Texas Attorney General Greg Abbott issued an AG Opinion
on indigent health care yesterday. It seems the Amarillo Hospital District sold its hospital, Northwest Texas Hospital, to Universal Health Systems of Amarillo, Inc., in 1996. UHS acquired, along with the hospital, the county's indigent-care obligations pursuant to Chapter 61 of the Health and Safety Act. Since then, UHS has noticed that some patients appear to have voluntarily waived their right to obtain employer-sponsored health insurance, preferring instead to obtain hospital services as indigent patients rather than as insured patients. UHS wanted to know whether they could require these patients to sign up for health insurance benefits with their employers so that UHS could obtain reimbursement for services rendered. The AG's answer, in a word, was "no." Here's the rationale:
In this case, the [Indigent Health Care and Treatment] Act does not contemplate that a health care provider may require an applicant for indigent health care to obtain insurance through the applicant's employer in certain circumstances. Section 61.007(5) of the Health and Safety Code, requiring an applicant to provide information regarding the "existence of insurance coverage," is phrased in the present tense. Tex. Health & Safety Code Ann. § 61.007(5) (Vernon 2001). It is concerned with an applicant's coverage at the time of the application, not the availability of coverage or the potential for coverage in the future. The Department's [i.e., the Department of State Health Services'] rule requiring an applicant to list information about any medical insurance household members "receive," see 25 Tex. Admin. Code § 14.101(a)(3)(E) (2004), similarly focuses on whether the applicant is insured at the time he or she applies for indigent health care. No other provision in chapter 61 of the Health and Safety Code or in the Department's rules expressly or implicitly authorizes a hospital district to require an applicant to purchase health insurance as a prerequisite to receiving indigent health care.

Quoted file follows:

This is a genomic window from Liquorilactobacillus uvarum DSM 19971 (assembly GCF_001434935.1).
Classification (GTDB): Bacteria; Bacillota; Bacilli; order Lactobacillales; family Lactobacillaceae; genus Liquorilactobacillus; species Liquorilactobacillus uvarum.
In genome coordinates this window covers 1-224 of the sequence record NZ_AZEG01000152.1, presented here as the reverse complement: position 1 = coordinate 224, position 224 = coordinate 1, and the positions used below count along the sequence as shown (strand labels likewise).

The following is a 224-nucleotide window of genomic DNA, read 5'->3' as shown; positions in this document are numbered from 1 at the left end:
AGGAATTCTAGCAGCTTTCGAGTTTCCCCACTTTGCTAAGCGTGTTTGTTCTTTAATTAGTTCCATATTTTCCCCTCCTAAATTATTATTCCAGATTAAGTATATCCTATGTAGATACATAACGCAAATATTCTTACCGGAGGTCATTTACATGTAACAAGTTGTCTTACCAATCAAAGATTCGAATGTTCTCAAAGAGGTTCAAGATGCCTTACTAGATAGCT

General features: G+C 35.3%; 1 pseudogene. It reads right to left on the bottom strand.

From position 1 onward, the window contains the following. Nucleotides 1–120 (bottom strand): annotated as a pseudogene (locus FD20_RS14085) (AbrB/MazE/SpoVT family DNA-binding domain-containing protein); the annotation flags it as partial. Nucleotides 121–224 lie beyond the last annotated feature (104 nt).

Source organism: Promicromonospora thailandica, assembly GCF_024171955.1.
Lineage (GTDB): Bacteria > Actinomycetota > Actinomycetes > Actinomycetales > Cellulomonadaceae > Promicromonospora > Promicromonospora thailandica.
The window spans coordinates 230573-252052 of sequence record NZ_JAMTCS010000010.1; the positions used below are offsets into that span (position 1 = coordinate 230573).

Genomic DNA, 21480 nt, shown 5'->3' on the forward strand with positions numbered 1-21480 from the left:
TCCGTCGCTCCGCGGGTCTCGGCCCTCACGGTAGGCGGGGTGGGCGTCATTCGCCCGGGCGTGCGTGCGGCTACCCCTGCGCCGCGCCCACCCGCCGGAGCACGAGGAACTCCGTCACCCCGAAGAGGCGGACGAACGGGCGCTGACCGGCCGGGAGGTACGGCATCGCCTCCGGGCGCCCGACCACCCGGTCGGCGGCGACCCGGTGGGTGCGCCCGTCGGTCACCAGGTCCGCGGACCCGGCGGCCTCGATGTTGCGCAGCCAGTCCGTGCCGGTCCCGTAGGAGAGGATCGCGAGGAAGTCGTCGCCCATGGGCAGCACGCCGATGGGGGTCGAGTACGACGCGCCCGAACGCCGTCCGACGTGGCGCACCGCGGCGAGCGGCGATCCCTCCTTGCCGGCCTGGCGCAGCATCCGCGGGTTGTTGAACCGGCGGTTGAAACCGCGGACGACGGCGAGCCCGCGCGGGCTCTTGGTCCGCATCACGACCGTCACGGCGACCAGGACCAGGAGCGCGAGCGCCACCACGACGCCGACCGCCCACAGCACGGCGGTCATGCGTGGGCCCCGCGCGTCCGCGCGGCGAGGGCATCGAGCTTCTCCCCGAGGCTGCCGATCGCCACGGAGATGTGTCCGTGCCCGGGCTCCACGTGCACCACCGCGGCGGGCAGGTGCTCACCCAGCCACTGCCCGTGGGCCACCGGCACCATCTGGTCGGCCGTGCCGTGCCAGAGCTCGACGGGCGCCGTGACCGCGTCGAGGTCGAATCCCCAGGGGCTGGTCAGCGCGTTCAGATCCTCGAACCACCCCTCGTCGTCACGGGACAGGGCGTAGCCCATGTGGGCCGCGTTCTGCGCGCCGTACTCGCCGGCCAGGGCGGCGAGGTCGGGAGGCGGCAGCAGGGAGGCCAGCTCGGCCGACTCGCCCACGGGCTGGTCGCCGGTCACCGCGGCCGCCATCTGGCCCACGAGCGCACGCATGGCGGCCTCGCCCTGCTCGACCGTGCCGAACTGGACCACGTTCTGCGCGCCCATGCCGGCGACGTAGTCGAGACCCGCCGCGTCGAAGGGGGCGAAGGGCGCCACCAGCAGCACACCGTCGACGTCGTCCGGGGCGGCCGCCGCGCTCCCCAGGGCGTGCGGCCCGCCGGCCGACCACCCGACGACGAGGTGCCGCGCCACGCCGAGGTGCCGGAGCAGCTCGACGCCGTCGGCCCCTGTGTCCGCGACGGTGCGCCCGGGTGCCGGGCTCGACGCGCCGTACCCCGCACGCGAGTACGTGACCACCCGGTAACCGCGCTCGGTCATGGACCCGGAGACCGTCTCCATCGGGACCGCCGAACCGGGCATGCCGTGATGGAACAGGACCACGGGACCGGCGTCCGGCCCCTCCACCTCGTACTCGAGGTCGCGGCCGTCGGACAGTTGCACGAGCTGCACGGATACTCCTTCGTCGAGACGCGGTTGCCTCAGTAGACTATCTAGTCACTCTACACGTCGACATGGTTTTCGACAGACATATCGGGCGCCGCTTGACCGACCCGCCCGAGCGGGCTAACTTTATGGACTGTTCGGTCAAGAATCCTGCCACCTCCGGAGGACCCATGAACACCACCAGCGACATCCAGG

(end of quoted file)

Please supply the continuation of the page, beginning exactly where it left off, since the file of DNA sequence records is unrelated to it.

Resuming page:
Moreover, absent a provision in the special law creating it, a hospital district has no authority to require an applicant to obtain insurance before the applicant is eligible for indigent health care. "A hospital district has only such authority as is expressly conferred on it by statute or necessarily implied from the authority expressly conferred to effectuate the express powers." Tex. Att'y Gen. Op. No. JC-0068 (1999) at 1. Without express authority, a hospital district may not adopt a standard for determining an applicant's income and resources that is stricter than the Department's standard. See Tex. Health & Safety Code Ann. § 61.052(a)(2) (Vernon 2001); see also id. § 61.052(e) (stating that, if the Department changes its income and resources requirements so that the hospital district's standards become stricter than the Department's, the hospital district must change its standard to at least comply with the Department's requirements). Because neither the statute nor the Department's rules permit a requirement that an applicant purchase insurance, any such hospital district requirement would be more restrictive than the state requirements and, absent express authority, would be impermissible under the statute.